A Blotter-Type Electrolytic Model Determination of Areal Sweeps in Oil Recovery by In-Situ Combustion
- H.J. Ramey Jr. (Magnolia Field Research Laboratories) | G.W. Nabor (Magnolia Field Research Laboratories)
- Document ID
- Society of Petroleum Engineers
- Journal of Petroleum Technology
- Publication Date
- May 1954
- Document Type
- Journal Paper
- 35 - 39
- 1954. Original copyright American Institute of Mining, Metallurgical, and Petroleum Engineers, Inc. Copyright has expired.
- 5.7.2 Recovery Factors, 2.4.3 Sand/Solids Control, 5.4.2 Gas Injection Methods, 5.8.5 Oil Sand, Oil Shale, Bitumen, 4.3.4 Scale
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A blotter-type electrolytic model was utilized to prepare flow diagrams for a field test of the in-situ combustion process. It is pointed out that the areal sweep of a combustion pattern is similar to sweep patterns that would be developed at an infinite mobility ratio, which exists (approximately) across a combustion front because of the complete removal of liquids from the sand behind it.
The precision of the blotter method was tested by comparison with results obtained by other techniques and was found to be satisfactory. The blotter-type model will not furnish as much information as more elaborate and expensive potentiometric models, but its speed of operation and ease of construction make it a highly satisfactory tool to determine areal sweep patterns. A tabulation of sweep efficiency and mobility ratio is furnished for various well geometries.
In connection with the first field experiment with the in-situ combustion method of oil recovery: flow diagrams for the unique well geometry and boundary conditions involved in the subject test were developed. From these diagrams, information concerning the areal sweep and distribution of flow was obtained. A survey of the literature on potentiometric models, utilized to solve two-dimensional flow problems, indicated that the' information desired could be obtained by means of a blotter-type model by making certain modifications in the technique. The following discussion describes the application of the modified blotter-type electrolytic model to the solution of the problem of the flow of gases in an oil reservoir for an engineering appraisal of the progress of the combustion front during the first field experiment.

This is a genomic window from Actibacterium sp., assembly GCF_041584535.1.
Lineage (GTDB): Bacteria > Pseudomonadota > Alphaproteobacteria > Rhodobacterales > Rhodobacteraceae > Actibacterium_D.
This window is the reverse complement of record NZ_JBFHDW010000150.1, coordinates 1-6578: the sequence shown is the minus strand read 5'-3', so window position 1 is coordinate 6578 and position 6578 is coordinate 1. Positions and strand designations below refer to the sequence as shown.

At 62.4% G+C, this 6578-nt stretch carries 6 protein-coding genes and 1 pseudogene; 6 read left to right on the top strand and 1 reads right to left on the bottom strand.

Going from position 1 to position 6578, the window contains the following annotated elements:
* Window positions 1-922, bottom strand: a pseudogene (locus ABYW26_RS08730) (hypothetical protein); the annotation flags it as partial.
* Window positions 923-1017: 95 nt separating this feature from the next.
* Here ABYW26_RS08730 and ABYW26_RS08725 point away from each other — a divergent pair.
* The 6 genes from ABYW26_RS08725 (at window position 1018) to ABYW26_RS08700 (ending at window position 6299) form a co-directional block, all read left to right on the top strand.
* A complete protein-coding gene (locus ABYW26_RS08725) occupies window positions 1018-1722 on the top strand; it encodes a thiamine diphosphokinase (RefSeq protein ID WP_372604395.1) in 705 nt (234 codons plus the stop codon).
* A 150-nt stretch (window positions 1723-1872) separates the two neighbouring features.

Considerable information has been published on the theoretical aspects of electrical model techniques. One author stated that:
"The models are based on the observation that since the velocity of an ion in an electrolytic system is proportional to the potential gradient, just as the velocity of a fluid particle in a porous medium is proportional to the pressure gradient, the paths of the ions in the electrolytic systems must be similar to those of the fluid particles in a porous medium with the same geometry and equivalent boundary conditions."
This suggestion of a real analogy has been established repeatedly by comparisons of analytic derivations with model results.
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